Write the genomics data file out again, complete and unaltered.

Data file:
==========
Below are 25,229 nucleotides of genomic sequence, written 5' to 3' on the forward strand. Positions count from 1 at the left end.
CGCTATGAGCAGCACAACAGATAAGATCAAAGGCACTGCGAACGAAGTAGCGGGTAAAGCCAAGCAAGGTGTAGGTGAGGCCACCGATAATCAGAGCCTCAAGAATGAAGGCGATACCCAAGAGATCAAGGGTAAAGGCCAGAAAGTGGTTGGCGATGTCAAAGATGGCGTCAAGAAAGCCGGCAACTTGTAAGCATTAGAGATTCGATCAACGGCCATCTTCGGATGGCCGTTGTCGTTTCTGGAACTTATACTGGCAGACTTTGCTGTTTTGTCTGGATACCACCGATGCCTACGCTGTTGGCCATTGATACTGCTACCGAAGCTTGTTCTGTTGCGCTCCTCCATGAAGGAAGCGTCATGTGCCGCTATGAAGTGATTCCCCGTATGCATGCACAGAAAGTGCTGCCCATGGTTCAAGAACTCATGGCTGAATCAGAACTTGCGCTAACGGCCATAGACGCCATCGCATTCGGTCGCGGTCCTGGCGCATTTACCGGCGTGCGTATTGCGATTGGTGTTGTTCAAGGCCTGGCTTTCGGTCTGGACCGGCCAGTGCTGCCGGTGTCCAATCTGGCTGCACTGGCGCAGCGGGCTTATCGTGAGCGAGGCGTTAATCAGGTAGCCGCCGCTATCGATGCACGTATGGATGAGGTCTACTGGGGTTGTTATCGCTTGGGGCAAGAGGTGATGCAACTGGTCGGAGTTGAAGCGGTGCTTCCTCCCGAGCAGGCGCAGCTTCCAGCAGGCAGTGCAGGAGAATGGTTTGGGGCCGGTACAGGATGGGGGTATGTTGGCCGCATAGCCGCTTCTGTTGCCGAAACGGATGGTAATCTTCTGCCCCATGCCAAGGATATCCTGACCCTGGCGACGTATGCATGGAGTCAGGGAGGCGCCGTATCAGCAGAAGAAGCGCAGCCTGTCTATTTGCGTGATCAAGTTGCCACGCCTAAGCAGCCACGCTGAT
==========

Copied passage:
Below are 25,229 nucleotides of genomic sequence, written 5' to 3' on the forward strand. Positions count from 1 at the left end.
CGCTATGAGCAGCACAACAGATAAGATCAAAGGCACTGCGAACGAAGTAGCGGGTAAAGCCAAGCAAGGTGTAGGTGAGGCCACCGATAATCAGAGCCTCAAGAATGAAGGCGATACCCAAGAGATCAAGGGTAAAGGCCAGAAAGTGGTTGGCGATGTCAAAGATGGCGTCAAGAAAGCCGGCAACTTGTAAGCATTAGAGATTCGATCAACGGCCATCTTCGGATGGCCGTTGTCGTTTCTGGAACTTATACTGGCAGACTTTGCTGTTTTGTCTGGATACCACCGATGCCTACGCTGTTGGCCATTGATACTGCTACCGAAGCTTGTTCTGTTGCGCTCCTCCATGAAGGAAGCGTCATGTGCCGCTATGAAGTGATTCCCCGTATGCATGCACAGAAAGTGCTGCCCATGGTTCAAGAACTCATGGCTGAATCAGAACTTGCGCTAACGGCCATAGACGCCATCGCATTCGGTCGCGGTCCTGGCGCATTTACCGGCGTGCGTATTGCGATTGGTGTTGTTCAAGGCCTGGCTTTCGGTCTGGACCGGCCAGTGCTGCCGGTGTCCAATCTGGCTGCACTGGCGCAGCGGGCTTATCGTGAGCGAGGCGTTAATCAGGTAGCCGCCGCTATCGATGCACGTATGGATGAGGTCTACTGGGGTTGTTATCGCTTGGGGCAAGAGGTGATGCAACTGGTCGGAGTTGAAGCGGTGCTTCCTCCCGAGCAGGCGCAGCTTCCAGCAGGCAGTGCAGGAGAATGGTTTGGGGCCGGTACAGGATGGGGGTATGTTGGCCGCATAGCCGCTTCTGTTGCCGAAACGGATGGTAATCTTCTGCCCCATGCCAAGGATATCCTGACCCTGGCGACGTATGCATGGAGTCAGGGAGGCGCCGTATCAGCAGAAGAAGCGCAGCCTGTCTATTTGCGTGATCAAGTTGCCACGCCTAAGCAGCCACGCTGAT